Legislative Assembly for the ACT: 2008 Week 03 Hansard (Tuesday, 1 April 2008) . . Page.. 715 ..
for liquor licensees and bar staff. I await the outcome of both those reviews, because we know that this is a live and concerning topic in our community and part of the federal government’s conversation about the excess consumption of alcohol by young people, in particular.
I also hope that the ACT government will take up the greater issue of alcohol advertising and the binge drinking culture which currently exists. The Greens would like to see alcohol advertising limited in the same manner as cigarette advertising. These, of course, are issues for the federal government in the slow but necessary process of reducing alcohol’s visibility and prominence from the living room to the streets. But, Mr Speaker, in changing a culture in which young people believe that they are being very cool by wiping themselves out all weekend, by going to their mates on Monday and saying, “I really lost it on the weekend”—I have heard that sort of language—we have got a bigger role to play than just legislating for larger penalties and on-the-spot fines. Much of this behaviour arises as a reaction to that approach. We, therefore, need a fully concerted approach that is across whole of government and considers the reasons why people involve themselves in such behaviour anyway. Nonetheless, I will be supporting the government’s bill.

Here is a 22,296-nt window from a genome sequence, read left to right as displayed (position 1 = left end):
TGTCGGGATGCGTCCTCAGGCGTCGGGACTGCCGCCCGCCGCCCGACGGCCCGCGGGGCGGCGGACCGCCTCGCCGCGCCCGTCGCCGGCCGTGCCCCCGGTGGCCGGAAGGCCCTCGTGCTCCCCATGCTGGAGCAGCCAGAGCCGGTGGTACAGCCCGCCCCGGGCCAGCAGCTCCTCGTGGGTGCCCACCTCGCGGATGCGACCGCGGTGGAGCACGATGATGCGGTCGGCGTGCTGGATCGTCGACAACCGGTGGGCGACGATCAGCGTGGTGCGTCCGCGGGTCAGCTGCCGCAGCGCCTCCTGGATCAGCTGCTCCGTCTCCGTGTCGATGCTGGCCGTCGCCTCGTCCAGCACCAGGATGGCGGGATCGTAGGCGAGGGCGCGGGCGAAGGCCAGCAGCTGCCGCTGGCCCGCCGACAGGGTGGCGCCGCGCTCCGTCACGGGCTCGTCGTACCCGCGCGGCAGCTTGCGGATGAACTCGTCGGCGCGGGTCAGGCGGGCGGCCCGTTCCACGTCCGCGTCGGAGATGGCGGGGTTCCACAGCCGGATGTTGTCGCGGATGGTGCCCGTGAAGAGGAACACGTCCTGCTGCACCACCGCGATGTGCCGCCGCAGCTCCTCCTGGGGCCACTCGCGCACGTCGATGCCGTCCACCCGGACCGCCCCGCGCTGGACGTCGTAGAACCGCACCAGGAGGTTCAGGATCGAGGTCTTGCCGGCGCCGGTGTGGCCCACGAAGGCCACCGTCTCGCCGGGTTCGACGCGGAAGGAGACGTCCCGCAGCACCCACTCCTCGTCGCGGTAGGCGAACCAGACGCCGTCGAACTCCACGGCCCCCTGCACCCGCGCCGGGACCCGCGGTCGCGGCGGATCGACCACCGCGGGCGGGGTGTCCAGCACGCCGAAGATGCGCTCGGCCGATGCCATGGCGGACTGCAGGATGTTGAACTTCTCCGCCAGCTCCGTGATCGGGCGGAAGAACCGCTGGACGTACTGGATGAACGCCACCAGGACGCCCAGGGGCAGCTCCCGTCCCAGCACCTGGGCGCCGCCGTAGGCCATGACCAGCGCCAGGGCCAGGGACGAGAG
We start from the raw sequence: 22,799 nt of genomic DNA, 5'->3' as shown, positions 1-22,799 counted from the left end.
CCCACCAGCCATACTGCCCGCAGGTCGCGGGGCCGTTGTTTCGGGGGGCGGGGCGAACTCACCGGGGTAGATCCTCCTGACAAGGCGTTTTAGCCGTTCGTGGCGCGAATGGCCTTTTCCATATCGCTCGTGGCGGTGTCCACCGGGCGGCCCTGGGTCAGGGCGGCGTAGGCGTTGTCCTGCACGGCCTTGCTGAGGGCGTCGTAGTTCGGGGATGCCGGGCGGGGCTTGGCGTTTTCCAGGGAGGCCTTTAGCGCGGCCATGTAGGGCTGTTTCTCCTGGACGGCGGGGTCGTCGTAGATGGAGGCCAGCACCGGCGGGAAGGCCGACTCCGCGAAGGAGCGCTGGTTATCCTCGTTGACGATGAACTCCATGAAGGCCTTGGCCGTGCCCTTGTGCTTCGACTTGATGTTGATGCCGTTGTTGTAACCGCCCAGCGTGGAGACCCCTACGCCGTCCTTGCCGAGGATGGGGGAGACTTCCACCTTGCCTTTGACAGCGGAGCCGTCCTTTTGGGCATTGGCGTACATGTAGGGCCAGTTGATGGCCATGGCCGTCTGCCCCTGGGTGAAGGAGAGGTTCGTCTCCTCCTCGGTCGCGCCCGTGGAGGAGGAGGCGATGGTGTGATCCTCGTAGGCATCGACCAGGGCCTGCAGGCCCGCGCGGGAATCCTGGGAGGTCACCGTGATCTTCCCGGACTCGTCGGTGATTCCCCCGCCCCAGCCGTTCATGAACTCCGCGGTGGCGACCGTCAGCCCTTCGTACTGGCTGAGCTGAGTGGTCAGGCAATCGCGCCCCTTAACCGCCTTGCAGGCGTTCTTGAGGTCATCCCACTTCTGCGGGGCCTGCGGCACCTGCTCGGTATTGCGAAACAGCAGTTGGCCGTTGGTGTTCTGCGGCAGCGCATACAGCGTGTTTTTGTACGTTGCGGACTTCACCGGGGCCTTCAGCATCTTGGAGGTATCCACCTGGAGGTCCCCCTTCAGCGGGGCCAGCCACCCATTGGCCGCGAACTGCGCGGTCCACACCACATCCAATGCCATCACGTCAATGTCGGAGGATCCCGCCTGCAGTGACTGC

MR MULCAHY (Molonglo) (11.17): Mr Speaker, I will be supporting this bill as well. I do echo Dr Foskey’s comments earlier on that it might have been a nice courtesy to know of these changes in terms of the cognate debate. I was happy to debate both bills; I was quite keen to support Mr Stefaniak’s bill. My view has not changed. But I will press on anyway under the new arrangements. I have indicated previously, both in this place and publicly, that I do support the on-the-spot fines that this bill will introduce. I also note that the government’s bill is similar to that introduced by Mr Stefaniak in August of last year. I welcome the opportunity, then, to speak cognately about Mr Stefaniak’s bill today.
I have already indicated in the February sitting period when speaking to a motion by Mr Seselja that I do support the principle of on-the-spot fines. They have been long overdue. Mr Stefaniak deserves some credit on this issue, if for no other reason than he got his bill on the notice paper first. For that reason—it is not for that reason alone—I will be supporting Mr Stefaniak’s original bill. I note his anticipation of its failure. I accept the way the numbers are, but I think if you are going to bring in legislation, there is not much point in doing so if you then basically tell the world that you have got no hope of it going anywhere. It does really make you wonder what the point of being here is.
I will be supporting the government’s bill, as I believe that there is evidence that expanding the list of offences that are covered by on-the-spot fines is appropriate. Antisocial behaviour should not be tolerated in our society. I believe that police may find that other offences not found in this legislation may also be appropriate for on-the-spot fines. I will support the government’s bill, but I acknowledge, as I know the opposition has, the shortcomings of this bill before us. I believe we have an opportunity to introduce a far-reaching reform here and that the government seems to have shied away from this by restricting their bill to things like public urination and property damage.